Jason Hirschhorn is a man with an illustrious past in the media business and much to say about the future of media. The industry ought to be listening to him now that he’s writing again.
Born in New York, home of the media business, he cut his teeth on a company, Mischief New Media, that was bought by MTV, and joined that company as Chief Digital Officer. This meant he worked for the great Sumner Redstone. As if that weren’t enough, he went on to work for Rupert Murdoch as CEO of MySpace. His belief that the media business was going to change then led him to work for Blake Krikorian, the founder of Slingbox.
Since then, he has served on the boards of MGM and Pandora. But the most interesting thing he has done, from our standpoint, is found a free newsletter service called MediaRedef, which quickly became a source for all the industry changes the content business was undergoing. Here at ZEDO, we read MediaRedef voraciously, as everyone in the media business should.
That’s how we learned in advance of most people who were still in the weeds that the TV business was shifting to digital, and with it the business models and the ad dollars. In October 2016, Redef put out a 3-part series on the future of the video business.
He believes new fortunes will be built on video, as they were on TV. In the deck he uses to discuss this future, he details the changes.
- Why the television business is less stable than it appears
- How the fundamentals of video industry has been upended – not in the sense of “digital distribution”, but also in how you make, fund, release, discover and share content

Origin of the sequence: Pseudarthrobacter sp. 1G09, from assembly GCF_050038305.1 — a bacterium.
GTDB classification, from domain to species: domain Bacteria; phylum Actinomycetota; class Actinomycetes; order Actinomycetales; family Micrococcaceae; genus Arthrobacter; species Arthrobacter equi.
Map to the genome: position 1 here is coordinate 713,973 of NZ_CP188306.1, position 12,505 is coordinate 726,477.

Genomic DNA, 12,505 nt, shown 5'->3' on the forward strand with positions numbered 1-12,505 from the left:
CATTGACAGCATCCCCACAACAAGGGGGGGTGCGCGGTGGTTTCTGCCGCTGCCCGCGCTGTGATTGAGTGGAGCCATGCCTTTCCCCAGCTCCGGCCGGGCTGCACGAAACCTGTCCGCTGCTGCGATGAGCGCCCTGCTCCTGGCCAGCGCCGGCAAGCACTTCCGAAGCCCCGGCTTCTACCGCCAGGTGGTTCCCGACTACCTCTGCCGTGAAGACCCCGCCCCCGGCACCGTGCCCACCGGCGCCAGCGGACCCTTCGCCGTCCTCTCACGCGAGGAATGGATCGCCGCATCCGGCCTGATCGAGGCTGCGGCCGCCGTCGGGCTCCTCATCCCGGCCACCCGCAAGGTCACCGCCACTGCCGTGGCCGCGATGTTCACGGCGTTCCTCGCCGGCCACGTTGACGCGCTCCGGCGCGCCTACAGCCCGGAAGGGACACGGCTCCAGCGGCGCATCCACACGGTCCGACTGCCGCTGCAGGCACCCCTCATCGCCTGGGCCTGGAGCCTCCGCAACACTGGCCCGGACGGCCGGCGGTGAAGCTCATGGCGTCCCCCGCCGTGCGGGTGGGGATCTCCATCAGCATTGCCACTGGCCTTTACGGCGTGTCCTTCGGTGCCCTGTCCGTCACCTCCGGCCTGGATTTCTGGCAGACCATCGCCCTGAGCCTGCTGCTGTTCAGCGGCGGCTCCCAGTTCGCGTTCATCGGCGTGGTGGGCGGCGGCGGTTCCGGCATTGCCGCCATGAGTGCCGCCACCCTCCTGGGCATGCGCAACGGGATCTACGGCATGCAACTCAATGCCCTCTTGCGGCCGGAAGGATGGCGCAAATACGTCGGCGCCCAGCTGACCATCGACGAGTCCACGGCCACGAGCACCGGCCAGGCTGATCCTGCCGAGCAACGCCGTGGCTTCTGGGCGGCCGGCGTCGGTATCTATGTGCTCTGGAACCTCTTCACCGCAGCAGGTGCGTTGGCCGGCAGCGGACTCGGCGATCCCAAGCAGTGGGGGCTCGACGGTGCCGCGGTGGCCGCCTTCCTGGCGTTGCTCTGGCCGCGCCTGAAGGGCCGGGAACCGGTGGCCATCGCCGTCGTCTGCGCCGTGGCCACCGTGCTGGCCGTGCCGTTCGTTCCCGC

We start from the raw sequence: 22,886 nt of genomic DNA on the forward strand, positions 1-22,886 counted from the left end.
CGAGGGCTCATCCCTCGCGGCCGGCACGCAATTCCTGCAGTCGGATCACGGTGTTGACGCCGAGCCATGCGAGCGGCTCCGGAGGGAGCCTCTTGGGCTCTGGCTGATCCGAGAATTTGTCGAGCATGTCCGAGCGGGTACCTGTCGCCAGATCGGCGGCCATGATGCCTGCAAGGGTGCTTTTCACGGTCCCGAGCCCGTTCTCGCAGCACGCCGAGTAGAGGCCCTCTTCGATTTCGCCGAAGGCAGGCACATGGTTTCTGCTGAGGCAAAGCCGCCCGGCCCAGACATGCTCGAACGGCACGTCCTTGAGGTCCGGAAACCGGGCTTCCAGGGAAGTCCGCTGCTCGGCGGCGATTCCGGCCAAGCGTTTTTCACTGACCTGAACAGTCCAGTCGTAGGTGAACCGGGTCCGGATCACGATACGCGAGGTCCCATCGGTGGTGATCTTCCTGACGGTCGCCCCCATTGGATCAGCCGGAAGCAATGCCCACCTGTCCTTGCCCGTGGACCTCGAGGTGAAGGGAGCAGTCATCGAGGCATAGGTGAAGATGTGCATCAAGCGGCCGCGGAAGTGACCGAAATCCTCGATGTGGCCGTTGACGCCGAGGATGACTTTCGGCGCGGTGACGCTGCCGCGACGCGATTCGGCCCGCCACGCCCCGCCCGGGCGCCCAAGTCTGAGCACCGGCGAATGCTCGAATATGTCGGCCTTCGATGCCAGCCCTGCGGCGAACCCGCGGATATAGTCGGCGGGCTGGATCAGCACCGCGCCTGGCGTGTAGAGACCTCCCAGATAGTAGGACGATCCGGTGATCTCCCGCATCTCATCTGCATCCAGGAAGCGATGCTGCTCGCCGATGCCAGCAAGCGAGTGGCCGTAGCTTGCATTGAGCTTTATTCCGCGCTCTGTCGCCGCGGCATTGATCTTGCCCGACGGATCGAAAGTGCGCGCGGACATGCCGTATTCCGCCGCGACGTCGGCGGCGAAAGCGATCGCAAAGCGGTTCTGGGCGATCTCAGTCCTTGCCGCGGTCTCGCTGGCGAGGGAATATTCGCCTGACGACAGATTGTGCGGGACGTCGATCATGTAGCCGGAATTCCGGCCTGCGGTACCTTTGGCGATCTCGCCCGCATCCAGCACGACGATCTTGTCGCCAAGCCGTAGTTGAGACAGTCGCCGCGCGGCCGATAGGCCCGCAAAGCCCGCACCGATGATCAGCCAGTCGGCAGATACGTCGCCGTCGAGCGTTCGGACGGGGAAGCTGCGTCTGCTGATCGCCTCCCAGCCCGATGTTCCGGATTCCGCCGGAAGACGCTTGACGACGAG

- The seven consequences of the new video status quo, from the commoditization of content to the emergence of new storytelling formats and the monopolistic dangers of digital distribution
- Why we’ve seen over-the-top efforts from incumbent media companies struggle and new entrants pursue growth in under very different operating models
- To this end, we put forward our take on new models of distribution – not AVOD versus SVOD – but brand new operating models. We define them in five ways, “Scale Feeds”, “Social Feeds”, “Identity Feeds”, “Feed Navigators” and “Feedless SVOD”
What are these business models? Well, SVOD stands for subscription video on demand, which is the model of Netflix and Hulu. TVOD is transactional video on demand, which is the model of Amazon and Apple. And then there is AVOD, ad-based video on demand, which is the segment we are in.
Two years ago, Jason predicted the changes we are seeing now, but he also predicts further change. If you are a publisher in our business, you should have already seen this deck.
It should be reassuring if as a media company you are willing to change, but it is terrifying if you think your current models will survive. Media companies focused on ads v. subscriptions are fighting the wrong battle. The war is over content.
There will always be an audience for niche passionate users, and publishers should now concentrate on encouraging and creating their niches. Once the niches (the audience) have been created through good content, there will be multiple distribution models